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London 1862 This month marks the 150th

anniversary of one of the earliest tour- naments and, arguably, the most innovative. London 1862 introduced to international chess the round-robin format, which soon became known as the “American system” because of its popularity on the other side of the pond. The 14-player tournament also showcased the first time limit. Even though it was a mere 20 moves for two hours, some players regarded it as an infringement on their right to take as long as they wanted to think. Adolf Anderssen’s first place finish, two points ahead of the field, reaffirmed his position as unofficial world cham- pion, once Paul Morphy was safely back in Louisiana. In each of the fol- lowing six positions from London 1862 you are asked to find the fastest win- ning line of play. This may mean the forced win of a decisive amount of material—or a checkmate. For solu- tions, see page 71.

Problem I

Serafino Dubois Augustus Mongredien

-+-+-+ktr zpp+-tr-+p n+p+PvL-wQ +-wq-+-+- -+L+-+-zP +-sN-+-zp- PzPP+-+P+ +-+-+-+K

White to play Problem IV

George MacDonnell Frederic Deacon

-+-+rtrk+ +l+p+-+p pwqp+p+p+ +-+-+n+- P+-+-zPN+ +-+L+-+Q -zPP+-+PzP +-+-tRR+K White to play

There were no scripts, but one guest

had an agenda: A master panelist used a lull one day to denounce President Nixon and Henry Kissinger. There was a quick station break and another panelist, Ken Regan, 12, used the time to call home. “My parents gave me instructions that when the show came back on, ‘Talk about chess ... lots of chess.’ Which I did—a five- minute blue streak until Shelby put his hand out for ‘Enough!’” said Regan, who later became an international master and computer science professor. From the first game on Lyman filled

time with phone calls to Edmar Mednis at the Marshall Chess Club and to various amateurs to seek opinions of the latest position. One day he dialed the United Nations Chess Club and spent several minutes trying to interview a member who didn’t seem to speak a word of Eng- lish. No matter. It was live TV. Keep going. On another occasion he called the chess

club at a New York state jail. The dialogue went something like:

Lyman: And who am I speaking to? Prisoner: This is Mungo. Lyman: Well, uh, Mungo, what do you think of the position? Prisoner: White has the good bishop. I

like the white pawns. The white queen is very strong.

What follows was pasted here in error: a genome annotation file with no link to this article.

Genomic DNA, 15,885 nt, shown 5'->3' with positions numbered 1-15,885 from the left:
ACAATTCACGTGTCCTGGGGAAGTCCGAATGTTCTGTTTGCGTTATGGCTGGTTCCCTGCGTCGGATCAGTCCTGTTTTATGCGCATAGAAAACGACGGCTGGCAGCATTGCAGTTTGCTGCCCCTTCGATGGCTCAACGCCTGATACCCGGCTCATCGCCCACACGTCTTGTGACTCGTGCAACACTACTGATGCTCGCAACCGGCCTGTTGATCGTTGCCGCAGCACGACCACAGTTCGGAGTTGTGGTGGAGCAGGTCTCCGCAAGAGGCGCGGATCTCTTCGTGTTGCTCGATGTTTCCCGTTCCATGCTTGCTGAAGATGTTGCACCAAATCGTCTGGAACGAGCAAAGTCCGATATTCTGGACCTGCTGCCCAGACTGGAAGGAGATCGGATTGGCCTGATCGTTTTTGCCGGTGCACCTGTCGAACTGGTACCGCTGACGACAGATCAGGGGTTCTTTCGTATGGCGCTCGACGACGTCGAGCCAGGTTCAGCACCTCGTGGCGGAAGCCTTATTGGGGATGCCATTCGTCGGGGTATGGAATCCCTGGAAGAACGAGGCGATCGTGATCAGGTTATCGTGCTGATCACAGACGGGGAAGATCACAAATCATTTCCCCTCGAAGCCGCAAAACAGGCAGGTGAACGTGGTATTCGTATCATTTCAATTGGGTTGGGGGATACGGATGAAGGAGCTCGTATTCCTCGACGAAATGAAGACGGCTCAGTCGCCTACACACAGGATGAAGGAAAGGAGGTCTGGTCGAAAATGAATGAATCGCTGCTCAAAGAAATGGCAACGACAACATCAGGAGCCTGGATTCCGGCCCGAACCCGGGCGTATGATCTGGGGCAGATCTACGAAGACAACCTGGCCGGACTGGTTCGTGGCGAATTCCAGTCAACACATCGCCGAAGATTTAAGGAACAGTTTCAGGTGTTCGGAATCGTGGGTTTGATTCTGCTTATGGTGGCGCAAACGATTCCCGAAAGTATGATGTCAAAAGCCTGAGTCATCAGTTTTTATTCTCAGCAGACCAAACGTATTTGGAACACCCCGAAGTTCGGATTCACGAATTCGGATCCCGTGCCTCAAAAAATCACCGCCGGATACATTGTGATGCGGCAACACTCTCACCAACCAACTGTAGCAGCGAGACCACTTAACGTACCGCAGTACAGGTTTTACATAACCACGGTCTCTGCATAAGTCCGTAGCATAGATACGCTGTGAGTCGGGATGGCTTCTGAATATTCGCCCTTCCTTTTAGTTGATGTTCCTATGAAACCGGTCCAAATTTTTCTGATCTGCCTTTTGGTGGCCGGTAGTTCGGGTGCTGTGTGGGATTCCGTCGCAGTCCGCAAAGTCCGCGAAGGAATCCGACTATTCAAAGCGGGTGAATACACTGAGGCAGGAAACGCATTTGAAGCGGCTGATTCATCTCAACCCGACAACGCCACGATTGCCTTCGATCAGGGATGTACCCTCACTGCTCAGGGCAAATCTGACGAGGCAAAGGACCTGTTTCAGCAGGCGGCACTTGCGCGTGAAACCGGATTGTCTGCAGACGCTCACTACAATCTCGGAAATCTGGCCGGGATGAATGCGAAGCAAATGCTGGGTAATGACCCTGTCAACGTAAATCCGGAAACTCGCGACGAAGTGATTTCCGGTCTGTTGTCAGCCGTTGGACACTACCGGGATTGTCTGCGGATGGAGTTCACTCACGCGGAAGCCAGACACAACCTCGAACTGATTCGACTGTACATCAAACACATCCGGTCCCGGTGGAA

Lyman: So you’re conclusion is ... ? Prisoner: Black is better! Part of the show’s appeal was that no one

Problem II

Frederic Deacon James Robey

-+-trr+-mk +-+-+pzpp -+p+-tR-+ +-+-zp-vL- p+-+P+-wQ +-zPP+-+- q+LmK-+PzP +-+-+-+- Black to play

Problem V Thomas Barnes Serafino Dubois

-+-+-trk+ +l+-+pzpp p+-+-+-+ +-zp-+-+- N+-+-wq-tr +P+Q+Nvl- P+-tR-+-zP +-+-+R+K Black to play

took the chess too seriously. After the third game began 1. d4 Nf6 2. c4 e6 3. Nf3 c5 4. d5 exd5 5. cxd5, Chris Chase, hear- ing the name of the opening for the first time, kept talking about “a slice of Benoni.” On August 8 it appeared the show

would be preempted by history. The Dem- ocratic vice presidential nominee had resigned and all the TV networks were planning to cover the acceptance speech of his replacement at a special party con- clave. “There was a big debate at 13. They decided I was to do updates every hour,” Lyman said, and leave the rest of the afternoon to political coverage.

Preempting politics GM Bobby Fischer GM Boris Spassky World Championship 1972, 12th game

(see diagram top of next column) But about the time that this position

occurred—as Lyman was to go on camera with the brief 2 p.m. update—“They grabbed me and said we’re staying with chess. Channel 13 got a thousands calls. People were threatening to blow up the station!” he said. The station stuck with the game and a

draw was agreed at move 55. “And we knocked the Democratic convention off the air,” Lyman said. The show continued until Spassky resigned the 21st game and his title on

Problem III

Joseph Blackburne James Robey

-tr-+-+k+ +-+-+r+p -wqPvl-zPp+ zp-sNp+-zPn P+-+p+-zP mKP+-wQ-+N -+-vL-zP-+ +-tR-+-+-

Black to play Problem VI

Joseph Blackburne Valentine Green

-+-+-+-+ zpk+-+-+P -zpl+-+-+ +-zpq+-+- -+-+-+-wQ +-+-+-zP- -+-+-zP-+ +-tR-+-mK- White to play

r+l+-trk+ +-+n+pzp- p+-+psn-zp wq-zp-+-+- -vl-zP-+-vL +-sNLzP-+- -zP-sN-zPPzP +-tRQmK-+R

After 15. ... c5

September 1. “We had a celebration and we broke out bottles of wine,” said Lyman. The show made him the second-best- known chessplayer in America. He went on to become a nationally syndicated columnist. His guests also benefited from exposure, including Bruce Pandolfini who became a celebrated chess teacher. Lyman returned to the air in November

1973 to host a match between the Marshall and Manhattan chess clubs. More suc- cessful were the world championship matches he hosted from 1978 into the Kar- pov-Kasparov era. But it’s the 1972 shows that are etched in the memories of a gen- eration of players, who were inspired liked Fedorowicz. And that appears to be the only place the shows exist, in memories: In the pre-VCR era, the only record of

the shows was the studio tapes—and they were destroyed long ago.

. Chess Life — July 2012 15

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